- Red and Green
- Singlemode and Multimode (Correct)
- High-frequency and Low-frequency
- Narrowband and Wideband
There are two general types of fiber optic cable found in LAN and WAN networking equipment—singlemode and multimode. The fiber core used in singlemode cable is significantly smaller (typically between 8 and 10 microns) than the core used is multimode cable (usually 50 or 62.5 microns but sometimes larger). The smaller core size allows only a single ray of light (or mode) to travel through the cable.
Multimode cable can use either an LED or laser light source and operate at wavelengths of 850 nm and 1,300 nm.
Singlemode cable uses laser sources exclusively and operates at wavelengths of 1310 nm or 1550 nm. Singlemode cabling is less susceptible to attenuation than multimode cable, and is used to transmit data at extremely high bandwidth or over great distances. Most campus and single-building fiber networks use multimode cable.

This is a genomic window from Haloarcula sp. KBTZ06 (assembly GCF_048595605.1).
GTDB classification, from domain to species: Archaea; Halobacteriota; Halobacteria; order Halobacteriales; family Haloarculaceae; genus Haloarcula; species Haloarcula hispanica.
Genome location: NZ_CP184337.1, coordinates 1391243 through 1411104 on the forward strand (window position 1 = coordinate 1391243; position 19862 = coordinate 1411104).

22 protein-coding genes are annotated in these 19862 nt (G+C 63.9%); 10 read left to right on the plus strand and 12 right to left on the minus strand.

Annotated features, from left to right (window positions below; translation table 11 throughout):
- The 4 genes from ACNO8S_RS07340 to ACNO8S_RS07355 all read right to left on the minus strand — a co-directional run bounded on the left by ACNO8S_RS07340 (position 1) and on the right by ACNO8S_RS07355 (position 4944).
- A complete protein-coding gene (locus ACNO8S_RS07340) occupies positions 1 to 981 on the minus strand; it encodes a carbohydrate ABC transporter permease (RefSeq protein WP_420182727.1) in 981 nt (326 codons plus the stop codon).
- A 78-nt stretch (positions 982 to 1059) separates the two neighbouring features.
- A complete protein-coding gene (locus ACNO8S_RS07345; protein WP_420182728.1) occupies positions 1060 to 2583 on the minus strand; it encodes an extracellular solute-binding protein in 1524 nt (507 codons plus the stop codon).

Note: While the cores of singlemode and multimode cables have traditionally been made from glass and in some cases quartz, multimode cables can also have a plastic core—usually made from acrylic or a perfluorinated polymer. Plastic optical fiber (POF) has a much larger core (100, 200, or often 980 microns) than traditional glass optical fiber (GOF). POF is more susceptible to attenuation than glass fiber and is often used for short runs, less than 50 meters. POF is designed to work with light sources operating at wavelengths visible to the human eye, typically 650nm. The tools and equipment need to install and use POF is typically much cheaper than GOF. The installation process is also much easier.